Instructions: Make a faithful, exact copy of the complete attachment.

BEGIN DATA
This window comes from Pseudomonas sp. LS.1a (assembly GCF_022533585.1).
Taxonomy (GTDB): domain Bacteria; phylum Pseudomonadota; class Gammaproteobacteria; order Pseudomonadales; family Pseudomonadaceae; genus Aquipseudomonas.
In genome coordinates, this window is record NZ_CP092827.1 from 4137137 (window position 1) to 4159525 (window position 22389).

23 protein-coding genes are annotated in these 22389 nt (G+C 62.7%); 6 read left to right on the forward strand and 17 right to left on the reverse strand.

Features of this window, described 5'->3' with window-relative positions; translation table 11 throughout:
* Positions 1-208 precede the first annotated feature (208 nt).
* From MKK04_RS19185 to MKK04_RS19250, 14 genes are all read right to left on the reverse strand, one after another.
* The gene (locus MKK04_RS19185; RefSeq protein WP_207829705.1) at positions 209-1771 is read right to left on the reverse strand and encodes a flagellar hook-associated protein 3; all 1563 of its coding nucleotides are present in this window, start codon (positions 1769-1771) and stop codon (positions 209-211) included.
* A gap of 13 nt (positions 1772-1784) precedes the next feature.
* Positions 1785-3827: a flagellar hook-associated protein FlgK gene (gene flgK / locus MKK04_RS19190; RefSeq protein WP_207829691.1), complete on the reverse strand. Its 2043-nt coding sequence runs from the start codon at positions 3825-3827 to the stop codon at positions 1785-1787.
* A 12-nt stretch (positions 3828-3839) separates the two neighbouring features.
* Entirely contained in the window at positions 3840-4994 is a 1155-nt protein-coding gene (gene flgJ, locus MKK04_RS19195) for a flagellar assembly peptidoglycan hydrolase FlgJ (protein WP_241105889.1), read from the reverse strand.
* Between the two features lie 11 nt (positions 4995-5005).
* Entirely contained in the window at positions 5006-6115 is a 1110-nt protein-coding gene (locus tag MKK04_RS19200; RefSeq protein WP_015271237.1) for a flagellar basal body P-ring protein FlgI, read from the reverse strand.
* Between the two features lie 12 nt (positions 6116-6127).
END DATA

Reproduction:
This window comes from Pseudomonas sp. LS.1a (assembly GCF_022533585.1).
Taxonomy (GTDB): domain Bacteria; phylum Pseudomonadota; class Gammaproteobacteria; order Pseudomonadales; family Pseudomonadaceae; genus Aquipseudomonas.
In genome coordinates, this window is record NZ_CP092827.1 from 4137137 (window position 1) to 4159525 (window position 22389).

23 protein-coding genes are annotated in these 22389 nt (G+C 62.7%); 6 read left to right on the forward strand and 17 right to left on the reverse strand.

Features of this window, described 5'->3' with window-relative positions; translation table 11 throughout:
* Positions 1-208 precede the first annotated feature (208 nt).
* From MKK04_RS19185 to MKK04_RS19250, 14 genes are all read right to left on the reverse strand, one after another.
* The gene (locus MKK04_RS19185; RefSeq protein WP_207829705.1) at positions 209-1771 is read right to left on the reverse strand and encodes a flagellar hook-associated protein 3; all 1563 of its coding nucleotides are present in this window, start codon (positions 1769-1771) and stop codon (positions 209-211) included.
* A gap of 13 nt (positions 1772-1784) precedes the next feature.
* Positions 1785-3827: a flagellar hook-associated protein FlgK gene (gene flgK / locus MKK04_RS19190; RefSeq protein WP_207829691.1), complete on the reverse strand. Its 2043-nt coding sequence runs from the start codon at positions 3825-3827 to the stop codon at positions 1785-1787.
* A 12-nt stretch (positions 3828-3839) separates the two neighbouring features.
* Entirely contained in the window at positions 3840-4994 is a 1155-nt protein-coding gene (gene flgJ, locus MKK04_RS19195) for a flagellar assembly peptidoglycan hydrolase FlgJ (protein WP_241105889.1), read from the reverse strand.
* Between the two features lie 11 nt (positions 4995-5005).
* Entirely contained in the window at positions 5006-6115 is a 1110-nt protein-coding gene (locus tag MKK04_RS19200; RefSeq protein WP_015271237.1) for a flagellar basal body P-ring protein FlgI, read from the reverse strand.
* Between the two features lie 12 nt (positions 6116-6127).